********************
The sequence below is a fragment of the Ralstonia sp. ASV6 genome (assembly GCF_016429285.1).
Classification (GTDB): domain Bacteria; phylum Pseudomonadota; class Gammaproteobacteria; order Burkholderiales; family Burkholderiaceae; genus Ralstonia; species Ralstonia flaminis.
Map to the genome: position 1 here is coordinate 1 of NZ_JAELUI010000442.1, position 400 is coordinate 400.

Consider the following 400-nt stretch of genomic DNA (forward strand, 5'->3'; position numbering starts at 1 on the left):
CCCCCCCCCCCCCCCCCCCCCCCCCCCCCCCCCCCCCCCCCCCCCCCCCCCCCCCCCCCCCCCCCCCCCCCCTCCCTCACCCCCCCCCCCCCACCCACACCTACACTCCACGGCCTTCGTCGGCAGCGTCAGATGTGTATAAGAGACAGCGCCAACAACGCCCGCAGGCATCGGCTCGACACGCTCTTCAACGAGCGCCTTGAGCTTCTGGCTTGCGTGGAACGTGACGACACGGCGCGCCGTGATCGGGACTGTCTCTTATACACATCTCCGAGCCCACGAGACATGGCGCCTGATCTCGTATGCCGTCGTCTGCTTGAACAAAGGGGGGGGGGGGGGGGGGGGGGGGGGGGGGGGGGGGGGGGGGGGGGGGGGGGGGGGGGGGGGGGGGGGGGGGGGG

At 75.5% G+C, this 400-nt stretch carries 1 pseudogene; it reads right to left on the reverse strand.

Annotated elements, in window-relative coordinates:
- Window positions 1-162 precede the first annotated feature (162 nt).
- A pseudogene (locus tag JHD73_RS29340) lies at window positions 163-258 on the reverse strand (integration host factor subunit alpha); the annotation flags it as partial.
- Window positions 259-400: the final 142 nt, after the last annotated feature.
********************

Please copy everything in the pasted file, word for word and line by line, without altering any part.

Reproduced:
The sequence below is a fragment of the Ralstonia sp. ASV6 genome (assembly GCF_016429285.1).
Classification (GTDB): domain Bacteria; phylum Pseudomonadota; class Gammaproteobacteria; order Burkholderiales; family Burkholderiaceae; genus Ralstonia; species Ralstonia flaminis.
Map to the genome: position 1 here is coordinate 1 of NZ_JAELUI010000442.1, position 400 is coordinate 400.

Consider the following 400-nt stretch of genomic DNA (forward strand, 5'->3'; position numbering starts at 1 on the left):
CCCCCCCCCCCCCCCCCCCCCCCCCCCCCCCCCCCCCCCCCCCCCCCCCCCCCCCCCCCCCCCCCCCCCCCCTCCCTCACCCCCCCCCCCCCACCCACACCTACACTCCACGGCCTTCGTCGGCAGCGTCAGATGTGTATAAGAGACAGCGCCAACAACGCCCGCAGGCATCGGCTCGACACGCTCTTCAACGAGCGCCTTGAGCTTCTGGCTTGCGTGGAACGTGACGACACGGCGCGCCGTGATCGGGACTGTCTCTTATACACATCTCCGAGCCCACGAGACATGGCGCCTGATCTCGTATGCCGTCGTCTGCTTGAACAAAGGGGGGGGGGGGGGGGGGGGGGGGGGGGGGGGGGGGGGGGGGGGGGGGGGGGGGGGGGGGGGGGGGGGGGGGGGG

At 75.5% G+C, this 400-nt stretch carries 1 pseudogene; it reads right to left on the reverse strand.

Annotated elements, in window-relative coordinates:
- Window positions 1-162 precede the first annotated feature (162 nt).
- A pseudogene (locus tag JHD73_RS29340) lies at window positions 163-258 on the reverse strand (integration host factor subunit alpha); the annotation flags it as partial.
- Window positions 259-400: the final 142 nt, after the last annotated feature.